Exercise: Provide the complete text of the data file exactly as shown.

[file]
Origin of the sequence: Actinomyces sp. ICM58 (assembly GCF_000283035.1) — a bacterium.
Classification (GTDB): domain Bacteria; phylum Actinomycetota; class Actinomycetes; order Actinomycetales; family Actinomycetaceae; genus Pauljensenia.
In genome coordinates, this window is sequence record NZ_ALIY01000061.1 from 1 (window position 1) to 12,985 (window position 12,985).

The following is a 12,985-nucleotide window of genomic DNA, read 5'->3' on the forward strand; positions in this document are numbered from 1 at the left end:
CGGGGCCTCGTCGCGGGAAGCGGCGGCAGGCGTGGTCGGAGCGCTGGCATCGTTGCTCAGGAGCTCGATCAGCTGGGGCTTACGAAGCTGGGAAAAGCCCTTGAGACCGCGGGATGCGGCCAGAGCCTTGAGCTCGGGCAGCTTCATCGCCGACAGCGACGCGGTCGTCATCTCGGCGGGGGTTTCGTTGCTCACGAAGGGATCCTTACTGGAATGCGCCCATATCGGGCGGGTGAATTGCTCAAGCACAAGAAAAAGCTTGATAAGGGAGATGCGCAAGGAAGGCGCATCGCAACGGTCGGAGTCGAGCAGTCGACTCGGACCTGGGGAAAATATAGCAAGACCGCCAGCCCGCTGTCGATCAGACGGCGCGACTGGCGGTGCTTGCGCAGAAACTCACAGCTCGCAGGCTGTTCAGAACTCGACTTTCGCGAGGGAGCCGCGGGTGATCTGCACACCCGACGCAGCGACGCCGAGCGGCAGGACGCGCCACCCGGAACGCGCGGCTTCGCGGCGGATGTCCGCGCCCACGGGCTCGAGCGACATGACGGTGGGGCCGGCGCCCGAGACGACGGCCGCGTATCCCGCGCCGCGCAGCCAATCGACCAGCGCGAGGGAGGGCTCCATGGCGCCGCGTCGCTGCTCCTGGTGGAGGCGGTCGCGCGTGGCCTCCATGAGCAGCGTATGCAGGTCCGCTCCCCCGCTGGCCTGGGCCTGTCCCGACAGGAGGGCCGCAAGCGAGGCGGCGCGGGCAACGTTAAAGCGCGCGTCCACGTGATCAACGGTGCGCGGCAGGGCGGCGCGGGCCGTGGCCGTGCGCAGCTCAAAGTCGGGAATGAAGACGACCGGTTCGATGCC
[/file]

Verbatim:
Origin of the sequence: Actinomyces sp. ICM58 (assembly GCF_000283035.1) — a bacterium.
Classification (GTDB): domain Bacteria; phylum Actinomycetota; class Actinomycetes; order Actinomycetales; family Actinomycetaceae; genus Pauljensenia.
In genome coordinates, this window is sequence record NZ_ALIY01000061.1 from 1 (window position 1) to 12,985 (window position 12,985).

The following is a 12,985-nucleotide window of genomic DNA, read 5'->3' on the forward strand; positions in this document are numbered from 1 at the left end:
CGGGGCCTCGTCGCGGGAAGCGGCGGCAGGCGTGGTCGGAGCGCTGGCATCGTTGCTCAGGAGCTCGATCAGCTGGGGCTTACGAAGCTGGGAAAAGCCCTTGAGACCGCGGGATGCGGCCAGAGCCTTGAGCTCGGGCAGCTTCATCGCCGACAGCGACGCGGTCGTCATCTCGGCGGGGGTTTCGTTGCTCACGAAGGGATCCTTACTGGAATGCGCCCATATCGGGCGGGTGAATTGCTCAAGCACAAGAAAAAGCTTGATAAGGGAGATGCGCAAGGAAGGCGCATCGCAACGGTCGGAGTCGAGCAGTCGACTCGGACCTGGGGAAAATATAGCAAGACCGCCAGCCCGCTGTCGATCAGACGGCGCGACTGGCGGTGCTTGCGCAGAAACTCACAGCTCGCAGGCTGTTCAGAACTCGACTTTCGCGAGGGAGCCGCGGGTGATCTGCACACCCGACGCAGCGACGCCGAGCGGCAGGACGCGCCACCCGGAACGCGCGGCTTCGCGGCGGATGTCCGCGCCCACGGGCTCGAGCGACATGACGGTGGGGCCGGCGCCCGAGACGACGGCCGCGTATCCCGCGCCGCGCAGCCAATCGACCAGCGCGAGGGAGGGCTCCATGGCGCCGCGTCGCTGCTCCTGGTGGAGGCGGTCGCGCGTGGCCTCCATGAGCAGCGTATGCAGGTCCGCTCCCCCGCTGGCCTGGGCCTGTCCCGACAGGAGGGCCGCAAGCGAGGCGGCGCGGGCAACGTTAAAGCGCGCGTCCACGTGATCAACGGTGCGCGGCAGGGCGGCGCGGGCCGTGGCCGTGCGCAGCTCAAAGTCGGGAATGAAGACGACCGGTTCGATGCC